Baths and Brushing
For a Boxer Shepherd mix, grooming is fairly straightforward.
If the hybrid takes after the GSD side of the family, regular brushing – think once a week – will be needed to care for their coat.
You might have a shedder on your hands if this is the case, so be prepared to do a lot of coat raking and vacuuming during the shedding season.
If they have a short coat, they’ll need very little brushing.
In either case, periodic baths and nail trims will be necessary – provided your dog cooperates with the nail clippers.
If not, it can be done at the vet’s office in under ten minutes.
Big dogs need big meals, so be ready to spend a lot on dog food.
Since a Boxer GSD hybrid needs a lot of exercise, their food should be high in protein and low in carbs and starchy fillers.
German Shepherds have some of the most sensitive stomachs of any dog, and their food should be selected carefully.
So if the hybrid favors the GSD parent, you might run into some food sensitivities or even allergies at some point.
Luckily, research on this issue has made leaps and bounds in recent years.
So even an allergy can be easily remedied by understanding the nutritional needs and adjusting the diet.
The biggest thing you’ll want to look out for in this mix is hip dysplasia.
Each half of this hybrid is more prone to it than many other breeds.
This condition is something your vet should screen for, so any symptoms can be caught and treated early on.
If you take away only one thing from these recommendations, let it be this: Large dogs, but Boxers especially, are more prone to a serious condition called bloat.
Their barrel-chested trait puts them at added risk, so pay close attention to the signs: restlessness, attempts to retch or pass wind without producing either, and a distended abdomen.
Any of these symptoms warrant an emergency trip to the vet.
To help negate risks, feed your dog in several smaller meals rather than one large one per day.
Keep food dishes on the floor – no elevated bowls. Avoid heavy exercise for an hour before and after meals.
What to Expect from This Hybrid
How can they look? How big are they? What specific training methods are recommended?
See for yourself.
Is This the Hybrid for You?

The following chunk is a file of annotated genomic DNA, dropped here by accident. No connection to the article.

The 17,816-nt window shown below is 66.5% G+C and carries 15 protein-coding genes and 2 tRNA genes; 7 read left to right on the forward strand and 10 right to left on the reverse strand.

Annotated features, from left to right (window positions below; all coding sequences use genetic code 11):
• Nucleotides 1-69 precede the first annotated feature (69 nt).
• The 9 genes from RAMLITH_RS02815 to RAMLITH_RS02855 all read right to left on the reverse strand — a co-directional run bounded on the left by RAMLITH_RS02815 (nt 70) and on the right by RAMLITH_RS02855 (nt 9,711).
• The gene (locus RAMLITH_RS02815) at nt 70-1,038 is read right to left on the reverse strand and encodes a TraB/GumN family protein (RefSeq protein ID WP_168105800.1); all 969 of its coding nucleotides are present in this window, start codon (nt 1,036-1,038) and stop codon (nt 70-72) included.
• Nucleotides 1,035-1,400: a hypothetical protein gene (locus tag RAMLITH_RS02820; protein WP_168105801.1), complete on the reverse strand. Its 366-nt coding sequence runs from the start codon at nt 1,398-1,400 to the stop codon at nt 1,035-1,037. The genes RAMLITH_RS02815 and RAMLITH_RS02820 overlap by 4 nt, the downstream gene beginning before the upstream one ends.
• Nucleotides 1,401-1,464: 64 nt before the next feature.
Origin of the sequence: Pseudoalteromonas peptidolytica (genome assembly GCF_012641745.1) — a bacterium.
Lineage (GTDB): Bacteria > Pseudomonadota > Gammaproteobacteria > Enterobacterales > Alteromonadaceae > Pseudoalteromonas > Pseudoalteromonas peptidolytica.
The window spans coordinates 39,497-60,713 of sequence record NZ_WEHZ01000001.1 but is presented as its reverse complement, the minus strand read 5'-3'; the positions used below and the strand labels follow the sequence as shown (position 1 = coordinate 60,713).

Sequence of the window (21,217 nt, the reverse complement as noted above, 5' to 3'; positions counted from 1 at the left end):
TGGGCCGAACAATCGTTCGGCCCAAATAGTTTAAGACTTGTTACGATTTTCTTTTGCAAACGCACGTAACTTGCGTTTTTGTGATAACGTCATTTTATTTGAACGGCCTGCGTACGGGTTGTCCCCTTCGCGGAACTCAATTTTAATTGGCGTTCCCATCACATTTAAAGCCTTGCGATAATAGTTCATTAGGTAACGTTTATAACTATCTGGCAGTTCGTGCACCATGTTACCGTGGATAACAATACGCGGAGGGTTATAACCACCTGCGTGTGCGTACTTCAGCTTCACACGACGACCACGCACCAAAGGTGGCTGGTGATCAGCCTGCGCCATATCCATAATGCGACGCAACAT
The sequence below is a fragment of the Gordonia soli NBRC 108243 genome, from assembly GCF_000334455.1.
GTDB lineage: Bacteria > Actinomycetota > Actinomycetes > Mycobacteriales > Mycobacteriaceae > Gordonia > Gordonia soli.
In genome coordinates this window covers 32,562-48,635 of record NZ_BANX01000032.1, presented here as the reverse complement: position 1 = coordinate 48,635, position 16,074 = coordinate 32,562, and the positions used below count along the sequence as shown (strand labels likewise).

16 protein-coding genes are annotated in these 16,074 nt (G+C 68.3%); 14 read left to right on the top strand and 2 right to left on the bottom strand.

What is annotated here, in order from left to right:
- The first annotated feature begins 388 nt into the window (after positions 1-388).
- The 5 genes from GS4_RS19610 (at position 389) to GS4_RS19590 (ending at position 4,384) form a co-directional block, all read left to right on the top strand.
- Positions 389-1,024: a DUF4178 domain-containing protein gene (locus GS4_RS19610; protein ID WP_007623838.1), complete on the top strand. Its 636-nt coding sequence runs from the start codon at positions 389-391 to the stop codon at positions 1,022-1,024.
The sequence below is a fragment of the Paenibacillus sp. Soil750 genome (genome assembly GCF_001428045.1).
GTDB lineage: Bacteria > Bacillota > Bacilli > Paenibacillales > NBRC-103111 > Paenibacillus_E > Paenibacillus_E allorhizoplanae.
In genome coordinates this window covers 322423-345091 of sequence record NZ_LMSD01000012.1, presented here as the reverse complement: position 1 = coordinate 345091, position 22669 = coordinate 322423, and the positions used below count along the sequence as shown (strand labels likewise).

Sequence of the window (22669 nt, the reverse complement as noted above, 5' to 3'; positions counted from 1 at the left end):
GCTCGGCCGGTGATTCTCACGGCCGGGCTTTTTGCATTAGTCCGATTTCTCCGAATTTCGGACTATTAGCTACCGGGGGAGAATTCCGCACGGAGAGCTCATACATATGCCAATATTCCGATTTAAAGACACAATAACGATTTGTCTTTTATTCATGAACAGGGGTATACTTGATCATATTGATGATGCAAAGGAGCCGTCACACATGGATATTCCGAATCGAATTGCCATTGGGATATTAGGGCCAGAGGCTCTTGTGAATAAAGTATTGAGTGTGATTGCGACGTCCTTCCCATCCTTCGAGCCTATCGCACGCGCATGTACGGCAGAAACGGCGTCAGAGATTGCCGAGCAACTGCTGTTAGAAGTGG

Do you have time and patience to devote to a high-energy dog, access to parks, and a lot of love in your heart?
Did you answer a resounding yes to those questions?
Then this could be the perfect mix-breed dog for you.
Boxer German Shepherd mix puppies aren’t often for sale – they’re not a popular hybrid like the Goldendoodle.
You’re more likely to find one through a shelter or rescue organization, to which we say, all the better.
Don’t let their murky past put you off.
Even if they came from an abused home, they could still make an amazing addition to your family.
Proper desensitization and rehab, sometimes with the help of a trainer, can transform them into a perfect, lovable companion.
Beware of backyard breeders and puppy mills. Puppies should come with a certificate of health, and the breeder should do proper health screening on all dogs.
These things add to the price of well-bred dogs, so if you’re looking to buy one, you might be spending a lot.
If they come from a reputable breeder, they’re a dog that will be worth your while.
Two Distinct Breeds, One Special Mutt
If you already have one of these dogs in your life, you know they can present some challenges – but their kind and gentle personalities make it all worth your while.
If you’re thinking of expanding your pack to include a Boxer German Shepherd mix?
You’re in for some surprises, but good ones.
As long as you know what you’re signing yourself up for, then everything you’ll come to learn about this hybrid will be sure to make you smile.
We think sugar must be an ingredient in this hybrid because they’re so darn sweet.